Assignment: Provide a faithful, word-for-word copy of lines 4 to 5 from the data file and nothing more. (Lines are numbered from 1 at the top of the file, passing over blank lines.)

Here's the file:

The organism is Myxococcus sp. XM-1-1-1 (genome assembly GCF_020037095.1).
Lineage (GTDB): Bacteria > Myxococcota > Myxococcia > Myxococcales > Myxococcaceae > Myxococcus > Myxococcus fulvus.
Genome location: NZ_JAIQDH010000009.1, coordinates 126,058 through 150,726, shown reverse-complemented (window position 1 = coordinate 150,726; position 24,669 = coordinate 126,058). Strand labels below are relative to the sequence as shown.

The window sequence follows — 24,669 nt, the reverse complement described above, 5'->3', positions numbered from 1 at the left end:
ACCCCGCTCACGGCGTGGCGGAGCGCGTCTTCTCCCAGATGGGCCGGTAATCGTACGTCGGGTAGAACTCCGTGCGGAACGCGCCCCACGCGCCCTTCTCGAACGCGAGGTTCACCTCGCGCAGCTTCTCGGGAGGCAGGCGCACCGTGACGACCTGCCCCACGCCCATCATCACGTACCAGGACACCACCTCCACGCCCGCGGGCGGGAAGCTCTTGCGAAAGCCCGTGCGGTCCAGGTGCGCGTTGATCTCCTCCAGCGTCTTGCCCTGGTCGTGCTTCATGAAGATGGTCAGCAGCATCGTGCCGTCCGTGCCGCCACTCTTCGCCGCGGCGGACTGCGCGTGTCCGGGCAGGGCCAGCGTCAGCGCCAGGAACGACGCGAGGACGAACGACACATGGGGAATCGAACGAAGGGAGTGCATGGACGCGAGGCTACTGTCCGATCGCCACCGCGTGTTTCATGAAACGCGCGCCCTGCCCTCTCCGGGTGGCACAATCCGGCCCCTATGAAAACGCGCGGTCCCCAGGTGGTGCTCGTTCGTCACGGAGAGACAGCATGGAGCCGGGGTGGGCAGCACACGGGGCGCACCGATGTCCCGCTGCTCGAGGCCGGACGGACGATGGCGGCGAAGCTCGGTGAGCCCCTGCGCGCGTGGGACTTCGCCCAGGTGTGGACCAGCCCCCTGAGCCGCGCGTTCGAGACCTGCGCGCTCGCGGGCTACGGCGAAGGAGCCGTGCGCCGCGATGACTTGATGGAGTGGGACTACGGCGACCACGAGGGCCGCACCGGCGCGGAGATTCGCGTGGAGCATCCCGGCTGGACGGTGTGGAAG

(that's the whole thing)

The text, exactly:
The window sequence follows — 24,669 nt, the reverse complement described above, 5'->3', positions numbered from 1 at the left end:
ACCCCGCTCACGGCGTGGCGGAGCGCGTCTTCTCCCAGATGGGCCGGTAATCGTACGTCGGGTAGAACTCCGTGCGGAACGCGCCCCACGCGCCCTTCTCGAACGCGAGGTTCACCTCGCGCAGCTTCTCGGGAGGCAGGCGCACCGTGACGACCTGCCCCACGCCCATCATCACGTACCAGGACACCACCTCCACGCCCGCGGGCGGGAAGCTCTTGCGAAAGCCCGTGCGGTCCAGGTGCGCGTTGATCTCCTCCAGCGTCTTGCCCTGGTCGTGCTTCATGAAGATGGTCAGCAGCATCGTGCCGTCCGTGCCGCCACTCTTCGCCGCGGCGGACTGCGCGTGTCCGGGCAGGGCCAGCGTCAGCGCCAGGAACGACGCGAGGACGAACGACACATGGGGAATCGAACGAAGGGAGTGCATGGACGCGAGGCTACTGTCCGATCGCCACCGCGTGTTTCATGAAACGCGCGCCCTGCCCTCTCCGGGTGGCACAATCCGGCCCCTATGAAAACGCGCGGTCCCCAGGTGGTGCTCGTTCGTCACGGAGAGACAGCATGGAGCCGGGGTGGGCAGCACACGGGGCGCACCGATGTCCCGCTGCTCGAGGCCGGACGGACGATGGCGGCGAAGCTCGGTGAGCCCCTGCGCGCGTGGGACTTCGCCCAGGTGTGGACCAGCCCCCTGAGCCGCGCGTTCGAGACCTGCGCGCTCGCGGGCTACGGCGAAGGAGCCGTGCGCCGCGATGACTTGATGGAGTGGGACTACGGCGACCACGAGGGCCGCACCGGCGCGGAGATTCGCGTGGAGCATCCCGGCTGGACGGTGTGGAAG